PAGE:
Speaking for Pope Francis, Italian Archbishop Vincenzo Paglia, the chief promotor of Romero’s sainthood cause, said Romero’s murder was part of a “climate of persecution against a pastor who followed the evangelical experience, the documents of the Second Vatican Council, of Medellin [Latin American Bishops’ Conference 1968 statement in favor of the poor], and had chosen to live with the poor to defend them from oppression. Romero was killed because of this perspective.”
Who Was This Martyr?
So what did—and does—Romero mean to those who worked with him and know of his life of solidarity? There are posters and T-shirts, all over this hemisphere, especially in Central America, that give him these titles: pastor, prophet, martyr, and now . . . “Saint of the Americas.”
Pastor: At the age of 21, Franciscan Brother Octavio Duran, OFM, of El Salvador met Romero at his archdiocesan seminary, and conducted many radio interviews with him.
Octavio often followed Romero to the villages to photograph visits demonstrating his love for the poor, even though the Salvadoran military would sometimes harass him. Octavio noted that on one of his visits, Romero was shivering with fear as the soldiers approached his jeep with pointed rifles. Later, Octavio observed, “The radio and camera allowed me to better know this friend, pastor, and prophet: as a friend who said he did not fear death, as a pastor who stayed and protected his flock, and as a prophet who decried injustice and oppression the Salvadoran people suffered.” He added, “Romero is a symbol of courage, and as a pastor he gave voice to the voiceless during the time when his archdiocese was persecuted.”
Maryknoll Missioner Father John Spain, who ministered with Romero, and later carried his coffin, notes, “As a pastor, he wanted to get to a fuller grasp of the situation. He was a good listener. He also looked for help from diplomats and Church leaders when a foreign priest was falsely accused and expelled from the country. . . . I felt his support.”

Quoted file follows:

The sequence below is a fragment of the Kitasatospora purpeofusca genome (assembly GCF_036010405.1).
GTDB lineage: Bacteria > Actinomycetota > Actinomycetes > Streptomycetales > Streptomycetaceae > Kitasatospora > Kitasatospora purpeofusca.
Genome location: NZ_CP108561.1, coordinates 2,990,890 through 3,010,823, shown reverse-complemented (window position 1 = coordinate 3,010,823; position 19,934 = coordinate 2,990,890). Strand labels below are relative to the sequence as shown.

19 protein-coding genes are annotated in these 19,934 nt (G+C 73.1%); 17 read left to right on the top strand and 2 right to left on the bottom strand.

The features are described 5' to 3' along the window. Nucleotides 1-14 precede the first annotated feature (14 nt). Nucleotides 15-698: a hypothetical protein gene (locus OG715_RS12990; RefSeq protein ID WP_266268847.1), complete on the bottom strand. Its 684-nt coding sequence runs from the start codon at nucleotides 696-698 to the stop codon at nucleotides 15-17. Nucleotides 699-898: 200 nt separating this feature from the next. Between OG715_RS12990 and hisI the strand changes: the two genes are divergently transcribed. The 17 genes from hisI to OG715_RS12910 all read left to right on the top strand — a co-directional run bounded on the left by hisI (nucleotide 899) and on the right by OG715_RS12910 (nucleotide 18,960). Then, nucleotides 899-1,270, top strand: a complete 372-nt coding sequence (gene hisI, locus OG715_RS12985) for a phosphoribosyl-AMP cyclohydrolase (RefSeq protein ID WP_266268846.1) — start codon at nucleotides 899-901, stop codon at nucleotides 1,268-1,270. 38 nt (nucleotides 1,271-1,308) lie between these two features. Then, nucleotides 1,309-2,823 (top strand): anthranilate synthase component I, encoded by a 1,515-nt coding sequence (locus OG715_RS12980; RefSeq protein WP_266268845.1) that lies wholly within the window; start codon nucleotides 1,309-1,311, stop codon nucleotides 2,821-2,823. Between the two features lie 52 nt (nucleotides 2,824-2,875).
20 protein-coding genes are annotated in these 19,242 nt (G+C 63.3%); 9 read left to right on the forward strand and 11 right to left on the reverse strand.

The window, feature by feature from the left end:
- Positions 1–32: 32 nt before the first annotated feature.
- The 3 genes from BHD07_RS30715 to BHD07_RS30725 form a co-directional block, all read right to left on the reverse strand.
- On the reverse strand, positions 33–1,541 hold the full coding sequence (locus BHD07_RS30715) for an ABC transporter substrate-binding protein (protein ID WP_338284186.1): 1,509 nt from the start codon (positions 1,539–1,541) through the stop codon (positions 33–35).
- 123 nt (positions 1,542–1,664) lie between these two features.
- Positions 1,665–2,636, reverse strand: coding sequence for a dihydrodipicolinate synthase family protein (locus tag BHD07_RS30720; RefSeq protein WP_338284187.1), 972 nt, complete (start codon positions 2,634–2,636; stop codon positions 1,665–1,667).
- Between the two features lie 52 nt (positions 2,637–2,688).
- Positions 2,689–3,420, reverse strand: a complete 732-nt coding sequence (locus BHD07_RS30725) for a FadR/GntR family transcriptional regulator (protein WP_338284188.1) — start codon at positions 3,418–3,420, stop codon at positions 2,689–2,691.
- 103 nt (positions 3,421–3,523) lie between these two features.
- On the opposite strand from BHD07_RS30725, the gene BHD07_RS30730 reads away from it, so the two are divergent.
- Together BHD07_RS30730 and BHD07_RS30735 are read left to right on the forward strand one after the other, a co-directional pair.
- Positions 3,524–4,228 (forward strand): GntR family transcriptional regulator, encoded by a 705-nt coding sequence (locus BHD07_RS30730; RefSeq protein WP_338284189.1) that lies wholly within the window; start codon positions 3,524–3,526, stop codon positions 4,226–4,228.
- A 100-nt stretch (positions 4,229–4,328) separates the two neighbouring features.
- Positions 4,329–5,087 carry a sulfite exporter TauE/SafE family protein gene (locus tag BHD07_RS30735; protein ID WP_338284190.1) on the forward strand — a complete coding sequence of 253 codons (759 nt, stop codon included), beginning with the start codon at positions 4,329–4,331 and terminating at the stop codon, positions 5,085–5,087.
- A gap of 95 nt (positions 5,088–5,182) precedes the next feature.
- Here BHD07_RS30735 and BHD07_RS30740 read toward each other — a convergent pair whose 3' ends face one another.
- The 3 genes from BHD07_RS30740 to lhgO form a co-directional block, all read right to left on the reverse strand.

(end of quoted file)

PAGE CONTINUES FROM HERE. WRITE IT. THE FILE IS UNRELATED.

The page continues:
Two valiant Nicaraguan women who developed small Christian Base Communities in their Managua neighborhoods in the 1970s and ’80s still speak of the empowering qualities they learned from the pastoral archbishop in the neighboring country. Doñas Adilia Luna Salina and Nieves Saballos Zapata point out, “By listening to his friend Father Grande, walking with his people as a good pastor, and by being open to the Holy Spirit, Romero changed and got involved! He’s a good example for us as he demonstrated how to ‘capacitate’ people, especially women like us. He showed us how to grow in self-confidence. And he still lives in us!”
In his homily of October 30, 1977, Romero simply stated, “The pastor has to be where there is suffering.”
Prophet: A minister for pastoral social work at Holy Cross Parish in San Salvador, Jose Neris Aria Valladeres, strongly believes that Romero was true prophet “who spoke in the name of God, denouncing injustices being committed against the rights of people, like the many farmers and catechists who were killed for having Bibles.” Aria argues that the archbishop was a prophet because he left the comfortable and the privileged in order to take the side of those who suffered more; consequently, he chose to eat and live more simply.
Romero also chose to speak the truth about the causes of social conflicts and stood in solidarity with the needy, while calling for the forgiveness and reconciliation of Christ. “He cared for his sheep, obeyed God, prayed to Mary, and loved God’s word,” says Aria. He adds, “Romero has inspired me to offer my life in service to the local homeless to help deliver them from the darkness of life.”
Ren Austing and his fellow parishioners of St. James of the Valley Church in Wyoming, Ohio, have had a 20-year sister community relationship with a Christian Base Community in El Salvador. Ren and his wife adopted a Salvadoran child years ago, who is now 22 years old. “This experience has greatly expanded our definition of family,” notes Austing.
“Romero for me is a prophet of love, integrity, faith, patience, and healing. With humble listening to the poor and prayer, he transformed his perspective of how the Gospel needed to be lived, which led him to be an outspoken and active presence,” writes Austing.